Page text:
P. Adams Sitney writes, "what came to be known as the People's Film Department was [Mekas's] theater of hijinks; he surprised even himself with his enormous didactic gifts, his startling administrative skill and his unceasing fount of comic invention. His own fractured education and his nearly total disregard for academic decorum made him the ideal professor. Nowhere in the archive of film is there an invented character who could come near the brilliant, lovable, outrageous mischief that consistently turned his classrooms into arenas of magic. He taught generations how to see and act."
In the summer of 1971, while visiting Italy after his first trip back to the home he had left behind in Lithuania, Mekas had a vision of St. Tula. In Porto Santo Stefano, when he first saw her representation, it was clear that she was the Patron Saint of Cinema. He had no name for her at the time, but took a photo and displayed it in the Film Department. Shortly after, written under her photo in the Carriage House, was seen "St. Tula loves your film. Even if no one else does." The name stuck and an altar was built. Sometime later the "Sayings of St. Tula" was published.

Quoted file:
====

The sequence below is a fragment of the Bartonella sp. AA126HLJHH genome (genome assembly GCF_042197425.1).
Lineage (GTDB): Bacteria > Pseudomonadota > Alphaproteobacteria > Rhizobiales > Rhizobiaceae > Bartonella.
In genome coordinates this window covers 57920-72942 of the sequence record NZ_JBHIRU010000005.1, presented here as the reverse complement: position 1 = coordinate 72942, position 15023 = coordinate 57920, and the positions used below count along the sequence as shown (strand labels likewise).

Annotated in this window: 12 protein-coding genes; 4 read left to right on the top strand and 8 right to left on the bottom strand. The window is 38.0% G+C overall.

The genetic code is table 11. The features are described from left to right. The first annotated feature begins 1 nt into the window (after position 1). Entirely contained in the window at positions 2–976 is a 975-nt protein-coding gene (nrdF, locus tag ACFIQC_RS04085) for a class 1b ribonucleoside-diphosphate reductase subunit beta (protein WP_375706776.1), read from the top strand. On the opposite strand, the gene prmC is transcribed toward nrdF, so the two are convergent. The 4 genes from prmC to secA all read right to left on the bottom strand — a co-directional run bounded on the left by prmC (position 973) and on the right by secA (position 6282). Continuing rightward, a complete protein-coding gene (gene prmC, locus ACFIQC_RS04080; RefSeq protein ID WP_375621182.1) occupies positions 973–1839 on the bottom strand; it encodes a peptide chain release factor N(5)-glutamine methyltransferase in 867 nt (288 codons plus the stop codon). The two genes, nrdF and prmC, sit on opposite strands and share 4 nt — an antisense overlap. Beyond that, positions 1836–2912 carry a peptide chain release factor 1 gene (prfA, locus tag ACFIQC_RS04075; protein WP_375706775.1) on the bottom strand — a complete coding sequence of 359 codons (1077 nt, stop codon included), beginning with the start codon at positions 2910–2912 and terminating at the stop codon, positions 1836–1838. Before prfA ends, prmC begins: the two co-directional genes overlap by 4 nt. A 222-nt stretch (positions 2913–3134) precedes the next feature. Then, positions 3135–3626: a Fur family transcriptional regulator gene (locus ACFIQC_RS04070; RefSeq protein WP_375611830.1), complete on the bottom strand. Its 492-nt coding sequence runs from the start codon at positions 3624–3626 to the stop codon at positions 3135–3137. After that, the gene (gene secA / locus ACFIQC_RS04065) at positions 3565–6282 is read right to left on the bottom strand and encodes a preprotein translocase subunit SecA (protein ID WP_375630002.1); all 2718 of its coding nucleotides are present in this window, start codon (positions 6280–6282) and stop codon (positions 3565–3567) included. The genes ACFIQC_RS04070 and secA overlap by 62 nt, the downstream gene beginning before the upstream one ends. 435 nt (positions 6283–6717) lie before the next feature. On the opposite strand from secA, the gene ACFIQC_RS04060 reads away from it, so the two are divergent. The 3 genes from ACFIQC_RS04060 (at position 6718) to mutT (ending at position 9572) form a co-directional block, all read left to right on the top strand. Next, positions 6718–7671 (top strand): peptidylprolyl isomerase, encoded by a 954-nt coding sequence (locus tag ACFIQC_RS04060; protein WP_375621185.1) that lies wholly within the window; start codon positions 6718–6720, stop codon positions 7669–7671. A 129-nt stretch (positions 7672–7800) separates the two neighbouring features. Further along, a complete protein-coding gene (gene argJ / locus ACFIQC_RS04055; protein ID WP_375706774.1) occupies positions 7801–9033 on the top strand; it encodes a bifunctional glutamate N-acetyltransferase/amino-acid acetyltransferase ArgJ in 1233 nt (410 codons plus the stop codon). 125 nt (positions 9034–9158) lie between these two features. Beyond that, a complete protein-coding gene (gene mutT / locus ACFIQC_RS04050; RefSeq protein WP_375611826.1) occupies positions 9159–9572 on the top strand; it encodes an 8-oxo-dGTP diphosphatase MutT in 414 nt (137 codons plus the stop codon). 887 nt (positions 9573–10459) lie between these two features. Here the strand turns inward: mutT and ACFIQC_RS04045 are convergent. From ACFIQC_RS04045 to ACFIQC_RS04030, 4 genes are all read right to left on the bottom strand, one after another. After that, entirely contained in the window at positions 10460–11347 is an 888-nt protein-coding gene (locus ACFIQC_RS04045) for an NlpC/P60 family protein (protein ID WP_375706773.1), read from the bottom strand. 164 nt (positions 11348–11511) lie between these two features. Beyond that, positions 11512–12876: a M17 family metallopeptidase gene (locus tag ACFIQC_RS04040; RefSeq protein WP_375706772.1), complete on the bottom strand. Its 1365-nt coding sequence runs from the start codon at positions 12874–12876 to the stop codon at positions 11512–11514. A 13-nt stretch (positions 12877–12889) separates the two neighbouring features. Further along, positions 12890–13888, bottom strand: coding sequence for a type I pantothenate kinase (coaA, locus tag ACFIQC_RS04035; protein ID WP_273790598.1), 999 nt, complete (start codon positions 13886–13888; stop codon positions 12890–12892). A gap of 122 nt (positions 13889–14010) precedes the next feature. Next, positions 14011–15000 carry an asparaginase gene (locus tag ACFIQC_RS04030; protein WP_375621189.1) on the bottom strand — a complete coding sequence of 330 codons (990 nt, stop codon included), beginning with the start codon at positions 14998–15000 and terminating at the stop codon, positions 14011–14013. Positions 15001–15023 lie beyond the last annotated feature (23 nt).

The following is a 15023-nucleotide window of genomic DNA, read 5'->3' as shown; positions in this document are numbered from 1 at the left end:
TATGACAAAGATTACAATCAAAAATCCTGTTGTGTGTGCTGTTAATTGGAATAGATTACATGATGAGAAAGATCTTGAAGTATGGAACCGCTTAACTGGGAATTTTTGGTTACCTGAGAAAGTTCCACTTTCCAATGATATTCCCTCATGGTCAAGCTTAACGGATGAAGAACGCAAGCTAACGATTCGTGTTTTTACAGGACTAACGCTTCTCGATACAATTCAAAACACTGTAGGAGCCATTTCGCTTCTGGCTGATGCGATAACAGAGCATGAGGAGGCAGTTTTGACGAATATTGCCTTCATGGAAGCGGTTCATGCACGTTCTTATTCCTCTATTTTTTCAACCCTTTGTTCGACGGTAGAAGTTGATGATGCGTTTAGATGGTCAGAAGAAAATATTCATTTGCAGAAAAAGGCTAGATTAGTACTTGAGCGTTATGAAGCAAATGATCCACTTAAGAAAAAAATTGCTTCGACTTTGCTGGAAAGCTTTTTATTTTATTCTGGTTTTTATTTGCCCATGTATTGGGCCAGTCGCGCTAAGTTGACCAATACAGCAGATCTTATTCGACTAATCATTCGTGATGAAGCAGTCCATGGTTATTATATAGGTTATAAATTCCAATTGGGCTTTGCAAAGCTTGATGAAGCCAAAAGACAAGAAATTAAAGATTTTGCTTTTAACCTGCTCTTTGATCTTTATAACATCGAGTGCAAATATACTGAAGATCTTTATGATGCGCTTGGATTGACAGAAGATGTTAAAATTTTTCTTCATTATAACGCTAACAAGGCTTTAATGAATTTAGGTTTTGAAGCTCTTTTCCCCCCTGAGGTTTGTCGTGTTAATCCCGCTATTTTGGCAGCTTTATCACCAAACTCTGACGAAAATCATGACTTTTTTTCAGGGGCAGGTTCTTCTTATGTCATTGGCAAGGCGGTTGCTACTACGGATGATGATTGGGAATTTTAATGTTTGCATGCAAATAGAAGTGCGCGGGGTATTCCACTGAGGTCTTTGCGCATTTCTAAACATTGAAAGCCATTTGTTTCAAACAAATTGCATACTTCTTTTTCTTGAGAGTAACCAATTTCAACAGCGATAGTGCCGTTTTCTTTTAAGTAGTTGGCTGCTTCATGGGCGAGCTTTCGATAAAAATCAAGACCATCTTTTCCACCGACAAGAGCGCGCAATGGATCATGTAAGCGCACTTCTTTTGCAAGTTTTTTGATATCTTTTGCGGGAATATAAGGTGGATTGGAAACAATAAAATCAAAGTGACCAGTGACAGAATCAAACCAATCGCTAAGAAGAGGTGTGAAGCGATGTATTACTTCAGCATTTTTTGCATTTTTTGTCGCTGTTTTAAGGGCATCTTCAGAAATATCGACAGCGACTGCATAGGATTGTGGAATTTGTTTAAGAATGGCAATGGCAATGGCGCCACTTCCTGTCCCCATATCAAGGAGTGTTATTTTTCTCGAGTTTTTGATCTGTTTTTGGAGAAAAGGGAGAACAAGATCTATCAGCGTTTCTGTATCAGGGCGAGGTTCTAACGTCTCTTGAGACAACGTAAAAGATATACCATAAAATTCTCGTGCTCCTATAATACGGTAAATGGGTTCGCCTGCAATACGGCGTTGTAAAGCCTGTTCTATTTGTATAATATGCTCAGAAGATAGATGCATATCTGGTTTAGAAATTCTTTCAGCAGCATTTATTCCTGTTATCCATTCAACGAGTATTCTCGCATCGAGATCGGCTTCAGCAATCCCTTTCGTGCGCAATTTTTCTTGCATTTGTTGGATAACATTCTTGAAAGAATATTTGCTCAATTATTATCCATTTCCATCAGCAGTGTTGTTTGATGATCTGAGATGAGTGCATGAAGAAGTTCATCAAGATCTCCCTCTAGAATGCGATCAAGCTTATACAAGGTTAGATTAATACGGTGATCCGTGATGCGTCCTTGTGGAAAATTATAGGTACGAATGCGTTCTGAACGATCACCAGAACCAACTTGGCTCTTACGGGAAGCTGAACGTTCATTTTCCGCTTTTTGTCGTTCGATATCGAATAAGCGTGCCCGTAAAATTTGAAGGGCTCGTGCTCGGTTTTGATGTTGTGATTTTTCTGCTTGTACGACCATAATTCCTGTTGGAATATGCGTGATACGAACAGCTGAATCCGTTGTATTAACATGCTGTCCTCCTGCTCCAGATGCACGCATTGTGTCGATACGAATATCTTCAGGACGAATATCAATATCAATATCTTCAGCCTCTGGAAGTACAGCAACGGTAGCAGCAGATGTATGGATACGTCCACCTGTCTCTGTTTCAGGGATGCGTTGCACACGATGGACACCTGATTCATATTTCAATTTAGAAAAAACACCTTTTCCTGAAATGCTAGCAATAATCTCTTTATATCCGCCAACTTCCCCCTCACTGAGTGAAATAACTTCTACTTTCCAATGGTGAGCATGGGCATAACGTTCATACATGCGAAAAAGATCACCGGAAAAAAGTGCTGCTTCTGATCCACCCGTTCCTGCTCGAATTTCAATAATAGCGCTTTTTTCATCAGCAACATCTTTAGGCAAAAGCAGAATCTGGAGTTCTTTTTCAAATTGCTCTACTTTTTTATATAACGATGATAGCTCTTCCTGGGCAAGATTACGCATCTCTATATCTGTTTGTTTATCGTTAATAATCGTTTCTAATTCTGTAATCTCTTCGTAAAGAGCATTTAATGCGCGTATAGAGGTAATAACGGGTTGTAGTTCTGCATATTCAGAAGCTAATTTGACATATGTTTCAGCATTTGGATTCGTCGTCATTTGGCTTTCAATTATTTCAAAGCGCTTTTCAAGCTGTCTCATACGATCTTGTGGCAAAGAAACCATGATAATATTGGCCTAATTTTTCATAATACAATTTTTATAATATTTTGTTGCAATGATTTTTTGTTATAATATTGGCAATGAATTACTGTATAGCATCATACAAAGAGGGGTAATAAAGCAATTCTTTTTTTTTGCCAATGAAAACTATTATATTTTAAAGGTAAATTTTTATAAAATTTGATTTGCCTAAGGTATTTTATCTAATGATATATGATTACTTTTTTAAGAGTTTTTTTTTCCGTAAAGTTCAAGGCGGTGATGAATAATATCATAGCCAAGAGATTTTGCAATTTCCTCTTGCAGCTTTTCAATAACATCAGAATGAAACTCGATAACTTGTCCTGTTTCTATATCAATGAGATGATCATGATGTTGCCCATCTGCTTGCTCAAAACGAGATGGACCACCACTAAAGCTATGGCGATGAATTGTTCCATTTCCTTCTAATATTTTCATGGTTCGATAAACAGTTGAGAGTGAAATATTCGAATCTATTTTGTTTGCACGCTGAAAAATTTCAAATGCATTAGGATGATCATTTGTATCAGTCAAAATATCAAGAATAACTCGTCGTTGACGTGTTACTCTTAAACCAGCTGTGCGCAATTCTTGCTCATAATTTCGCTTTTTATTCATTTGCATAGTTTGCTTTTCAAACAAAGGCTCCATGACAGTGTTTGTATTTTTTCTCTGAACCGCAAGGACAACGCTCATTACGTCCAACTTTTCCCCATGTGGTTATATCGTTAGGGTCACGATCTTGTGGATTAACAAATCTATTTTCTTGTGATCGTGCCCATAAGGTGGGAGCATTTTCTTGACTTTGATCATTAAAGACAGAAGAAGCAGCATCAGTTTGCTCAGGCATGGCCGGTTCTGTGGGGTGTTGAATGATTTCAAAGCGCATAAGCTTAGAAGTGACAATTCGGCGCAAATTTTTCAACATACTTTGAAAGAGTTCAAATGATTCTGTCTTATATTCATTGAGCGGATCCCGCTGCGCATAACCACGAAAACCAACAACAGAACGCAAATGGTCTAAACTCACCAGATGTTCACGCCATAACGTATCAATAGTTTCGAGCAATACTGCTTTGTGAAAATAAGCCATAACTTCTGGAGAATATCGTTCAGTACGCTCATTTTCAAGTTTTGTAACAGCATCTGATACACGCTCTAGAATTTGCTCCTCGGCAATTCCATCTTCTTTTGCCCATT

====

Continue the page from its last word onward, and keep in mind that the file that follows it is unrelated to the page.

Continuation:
In addition to chairing the Film Department and teaching film courses until 2004, in 1981 he co-founded the Milton Avery Graduate School of the Arts at Bard College and directed the MFA program from '83 to '89. He also taught film courses at the School of Visual Arts in New York City, and was a visiting lecturer at many institutions around the country.
Adolfas Mekas died in the early morning of 31 May 2011. By his bedside was his treatment for the fantasy docudrama he would make on the life and death by fire of the Neapolitan poet, philosopher, and so-called heretic Giordano Bruno. He called Bruno the first Beatnik.Lost, Lost, Lost (1950) with brother Jonas, unfinished
Grand Street (1951) with brother Jonas, unfinished
Silent Journey (1953) with brother Jonas, unfinished
Antifilm #2 (1953)
Inca (1954) lost
Film Essay (1955) with brother Jonas, unfinished
Sunday Junction (1958) with brother Jonas, unfinished
Guns of the Trees (1961)
Hallelujah The Hills (1963)
Goldstein (1964) editor
The Brig (1964)
The Double Barreled Detective Story (1965)
The Swap and How They Make It (1966) editor, post production coordinator & trailers ("hot" & "cool" versions)
The Love Merchant (1966) editor
Mimi Benzell (1966)
Building for the Future (1966)
A Matter of Baobab (1966)
Step Out of Your Mind (1966) editor
Windflowers – Elegy for a Draft Dodger (1967)
Hawaii Ho! (1968) editor & post production coordinator